While his work in front of the camera earned the most notice, Dooley has performed extensively on stage, including his turn as the titular baseball great the acclaimed one man play "The Amazing Casey Stengel" (1980-81) at the American Place Theatre. Another important feather in Dooley's cap was the groundbreaking children's series "The Electric Company," which he co-created and wrote. A 1970s program that enlivened educational TV for the post-"Sesame Street" set, "The Electric Company" featured such impressive regulars as Morgan Freeman and Rita Moreno, and would remain in the hearts of its target audience for decades after its last broadcast. Dooley also formed All Over Creations, a production company concerned with fortifying industrial films and commercials with clever comedic elements.

VIEW THE FULL BIOGRAPHY

Filmographyclose complete filmography

CAST: (feature film)

1.
 Cars 3 (2017)
2.
 Other People (2016)
3.
 Turbo (2013)
4.
 Cars 2 (2011)
5.
 Thanks (2011)
6.
 Horsemen (2009)
7.
8.
 Bedtime Stories (2008)
9.
 Chronic Town (2008)
10.
 Hairspray (2007)
VIEW THE FULL FILMOGRAPHY

Milestones close milestones

1992:
Acted in the comedy TV series "The Ben Stiller Show" (Fox)
1994:
Appeared in episodes of the drama series "Chicago Hope" (CBS), "Sisters" (NBC) and "My So-Called Life" (ABC)
1983:
Co-starred in "Strange Brew", the film starring and directed by SCTV's McKenzie brothers, Dave Thomas and Rick Moranis
1986:
Featured in the John Cassavetes comedy "Big Trouble"
1985:
Guest starred on the ABC drama "Spenser: For Hire"
2000:
Cast as Cheryl's father on "Curb Your Enthusiasm"
1999:
Had a recurring guest role as Judge Swackheim on "The Practice" (ABC); was nominated for an Emmy for his performance
1991:
Made guest appearances on episodes of "Evening Shade" (CBS), "Coach" and "The Wonder Years" (both ABC)
1988:
Made TV series regular debut as a reluctant retiree on the CBS sitcom "Coming of Age"
1994:
Played Herb Tolliver in the PBS miniseries "Armistead Maupin's Tales of the City"
1979:
Played the grumpy father of Dennis Christopher in "Breaking Away"
2005:
Cast opposite Jenny McCarthy in John Mallory Asher's "Dirty Love"
1990:
Had a recurring role on "thirtysomething" (ABC)
1992:
Had an Emmy-nominated guest turn on the HBO sitcom "Dream On", playing the gay father of the series protagonist
1987:
Acted in Altman's "O.C. and Stiggs"
1983:
Acted in Steinberg's spoof "Going Berserk"
1980:
Co-wrote screenplay and acted in Altman's "Health"
1981:
Featured in David Steinberg's directorial debut "Paternity"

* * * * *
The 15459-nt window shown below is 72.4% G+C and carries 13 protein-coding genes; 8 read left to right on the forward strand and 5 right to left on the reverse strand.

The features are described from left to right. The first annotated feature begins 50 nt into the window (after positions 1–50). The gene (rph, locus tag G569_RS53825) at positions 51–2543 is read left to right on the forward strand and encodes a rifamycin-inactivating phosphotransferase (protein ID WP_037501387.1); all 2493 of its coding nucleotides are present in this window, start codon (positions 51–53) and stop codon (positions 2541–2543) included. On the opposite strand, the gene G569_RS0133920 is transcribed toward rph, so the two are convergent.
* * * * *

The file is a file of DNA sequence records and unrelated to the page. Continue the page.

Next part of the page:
1990:
Featured in the TNT biopic "The Court-Martial of Jackie Robinson"
1997:
Played a priest in "Telling Lies in America"; featured in the independents "Clockwatchers" and "Loved"
1991:
Played Hal Roach in the TV-movie dramatization "White Hot: The Mysterious Murder of Thelma Todd" (NBC)
1997:
Starred as Coach Buck in the ABC "Wonderful World of Disney" presentation "Angels in the Endzone"
1994:
Acted on the syndicated series "Star Trek: Deep Space Nine"
1987:
Had a recurring role as a neighbor on the NBC sitcom "ALF"
1994:
Had recurring role on the ABC sitcom "Grace Under Fire"
1993:
Had supporting roles in the silly comedy "My Boyfriend's Back" and the gothic drama "A Dangerous Woman"
1989:
Played the father of a young woman fighting for justice after an acquaintance raped her in the CBS TV-movie "When He's Not a Stranger"
2009:
Guest-starred on medical sitcom "Scrubs"
2013:
Voiced The Foreman in animated adventure "Turbo"
1971:
Co-created and co-wrote the acclaimed children's TV show "The Electric Company"
1999:
Played Julia Roberts' hard-drinking widowed father in the romantic comedy "Runaway Bride"
1979:
Starred in Robert Altman's "A Perfect Couple"
1970:
Acted in Arthur Hiller's "The Out-of-Towners"
1981:
Made TV-movie debut in "Momma the Detective"
1980:
Reteamed with Altman to play Wimpy in "Popeye"
1968:
Made screen acting debut in "What's So Bad About Feeling Good?"
1983:
Acted in the "Faerie Tale Theatre" production of "Hansel and Gretel"
1977:
Featured in the comedy "Slap Shot"
1995:
Featured in Steven Soderburgh's "The Underneath"
1984:
Played Molly Ringwald's father in the John Hughes comedy "Sixteen Candles"
1965:
Spotted by Mike Nichols, who cast him as a poker player in "The Odd Couple"; subsequently replaced Art Carney as Felix opposite Walter Matthau's Oscar
2008:
Had a guest spot as Dr. Walter Tapley on "Grey's Anatomy"
2010:
Played Joe Sosniak on "Huge"
2010:
Voiced Sarge on Disney/Pixar sequel "Cars 2"
2013:
Reprised Sarge role on animated series "Tales from Radiator Springs"
2016:
Cast as Ronnie in comedy drama "Other People"
2017:
Reprised Sarge role yet again in Disney/Pixar sequel "Cars 3"
VIEW ALL MILESTONES

Education

West Virginia University: Morgantown, West Virginia - 1952
West Virginia University: Morgantown, West Virginia - 1952

Notes

"I've been hired for many father roles where the producers think they'll get the same performance as in 'Breaking Away', but they don't realize you can't do it without that kind of writing. I'm the same actor, but the words have to be right." --quoted in Los Angeles Times, July 25, 1999.

Companions close complete companion listing

wife:
Donna Lee Wasser. Married in 1958; divorced.
wife:
Winnie Holzman. Writer. Second wife; married on November 18, 1984; wrote for the last two seasons of "thirtysomething"; creator of (and writer for) the acclaimed teen drama series "My So-Called Life" (ABC, 1994-95).

Family close complete family listing

father:
Peter James Brown. Factory worker.
mother:
Ruth Irene Brown.
child:
Robin Dooley. Mother, Donna Wasser.
son:
Adam Dooley. Mother, Donna Wasser.
son:
Peter Dooley. Mother, Donna Wasser.
daughter:
Savannah Dooley. Mother, Winnie Holzman.
VIEW COMPLETE FAMILY LISTING